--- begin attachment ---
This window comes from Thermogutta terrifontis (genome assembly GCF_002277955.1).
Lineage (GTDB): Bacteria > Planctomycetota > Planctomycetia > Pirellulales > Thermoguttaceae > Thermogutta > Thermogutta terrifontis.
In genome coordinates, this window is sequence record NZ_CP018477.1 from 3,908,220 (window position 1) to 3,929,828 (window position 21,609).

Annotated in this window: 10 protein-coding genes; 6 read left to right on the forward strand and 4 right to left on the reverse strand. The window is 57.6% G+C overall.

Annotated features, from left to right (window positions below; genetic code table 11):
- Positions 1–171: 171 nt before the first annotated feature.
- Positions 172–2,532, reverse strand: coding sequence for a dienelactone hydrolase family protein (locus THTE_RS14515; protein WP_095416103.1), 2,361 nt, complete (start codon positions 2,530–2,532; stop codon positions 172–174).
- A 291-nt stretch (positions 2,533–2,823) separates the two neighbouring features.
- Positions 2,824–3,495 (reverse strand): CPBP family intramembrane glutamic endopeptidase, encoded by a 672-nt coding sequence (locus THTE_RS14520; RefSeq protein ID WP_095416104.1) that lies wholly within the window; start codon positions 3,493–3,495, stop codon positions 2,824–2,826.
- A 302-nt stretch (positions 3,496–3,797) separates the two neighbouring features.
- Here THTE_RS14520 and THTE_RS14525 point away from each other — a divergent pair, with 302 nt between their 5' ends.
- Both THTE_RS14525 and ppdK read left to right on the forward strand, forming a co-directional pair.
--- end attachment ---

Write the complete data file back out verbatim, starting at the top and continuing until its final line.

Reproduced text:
This window comes from Thermogutta terrifontis (genome assembly GCF_002277955.1).
Lineage (GTDB): Bacteria > Planctomycetota > Planctomycetia > Pirellulales > Thermoguttaceae > Thermogutta > Thermogutta terrifontis.
In genome coordinates, this window is sequence record NZ_CP018477.1 from 3,908,220 (window position 1) to 3,929,828 (window position 21,609).

Annotated in this window: 10 protein-coding genes; 6 read left to right on the forward strand and 4 right to left on the reverse strand. The window is 57.6% G+C overall.

Annotated features, from left to right (window positions below; genetic code table 11):
- Positions 1–171: 171 nt before the first annotated feature.
- Positions 172–2,532, reverse strand: coding sequence for a dienelactone hydrolase family protein (locus THTE_RS14515; protein WP_095416103.1), 2,361 nt, complete (start codon positions 2,530–2,532; stop codon positions 172–174).
- A 291-nt stretch (positions 2,533–2,823) separates the two neighbouring features.
- Positions 2,824–3,495 (reverse strand): CPBP family intramembrane glutamic endopeptidase, encoded by a 672-nt coding sequence (locus THTE_RS14520; RefSeq protein ID WP_095416104.1) that lies wholly within the window; start codon positions 3,493–3,495, stop codon positions 2,824–2,826.
- A 302-nt stretch (positions 3,496–3,797) separates the two neighbouring features.
- Here THTE_RS14520 and THTE_RS14525 point away from each other — a divergent pair, with 302 nt between their 5' ends.
- Both THTE_RS14525 and ppdK read left to right on the forward strand, forming a co-directional pair.